Updating electrical outlets
A GFCI has a built-in circuit breaker that interrupts the flow of electricity the instant it senses a ground fault or current leak.But a GFCI won't work unless it's properly connected.The conduit is clamped to the electrical outlet box on one end and to a known ground, such as the grounding stake on the other end (at the main panel).The electrical outlet box then can act as a ground for the receptacle.Any receptacles downstream of the GFCI, hooked up to the load side of the GFCI, should be replaced with a standard three-prong outlets, but again with no wire attached to the grounding screw.This system works because the GFCI monitors the difference in current between the black and the white wires and does not depend on a ground wire to protect the circuit.After you’ve finished the installation of the new outlet, I recommend testing the outlet with a three-light tester (see Ground-Fault Protection) to confirm that the outlet is functioning properly.
On older homes, the flexible metal conduit on armored cable is normally used in place of a ground wire.Another replacement solution can be found in a special exception granted by the National Electric Code in section 210-7D of the 1993 codebook.As strange as it may seem, the code recommends replacing a two-prong receptacle with a ground fault circuit interrupter (GFCI) without attaching a wire to the GFCI’s grounding screw.If your electrical system has not been upgraded for 20 years or more, you probably need to install GFCIs.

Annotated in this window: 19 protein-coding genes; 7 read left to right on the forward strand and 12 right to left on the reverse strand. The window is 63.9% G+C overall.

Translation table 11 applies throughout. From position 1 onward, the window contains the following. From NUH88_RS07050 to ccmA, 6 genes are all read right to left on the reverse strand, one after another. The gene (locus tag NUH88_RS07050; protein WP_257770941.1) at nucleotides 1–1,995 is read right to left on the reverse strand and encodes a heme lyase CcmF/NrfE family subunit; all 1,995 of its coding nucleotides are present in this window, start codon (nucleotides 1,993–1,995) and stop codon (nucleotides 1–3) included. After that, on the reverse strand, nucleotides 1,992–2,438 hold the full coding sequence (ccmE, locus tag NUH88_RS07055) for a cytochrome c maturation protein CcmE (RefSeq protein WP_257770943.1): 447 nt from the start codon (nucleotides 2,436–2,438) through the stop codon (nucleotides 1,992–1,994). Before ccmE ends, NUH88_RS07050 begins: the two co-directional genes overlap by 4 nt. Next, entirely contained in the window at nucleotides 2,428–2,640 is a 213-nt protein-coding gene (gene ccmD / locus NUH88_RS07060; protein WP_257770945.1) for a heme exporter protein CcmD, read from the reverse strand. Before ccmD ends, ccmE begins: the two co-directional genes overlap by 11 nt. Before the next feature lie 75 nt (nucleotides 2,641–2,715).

Here's how: First, turn off the power to the circuit you'll be working on.
In my experience, if an outlet box is not grounded, it’s usually due to corrosion that has broken the connection or rusted out the metal conduit at some point between the box and the main panel.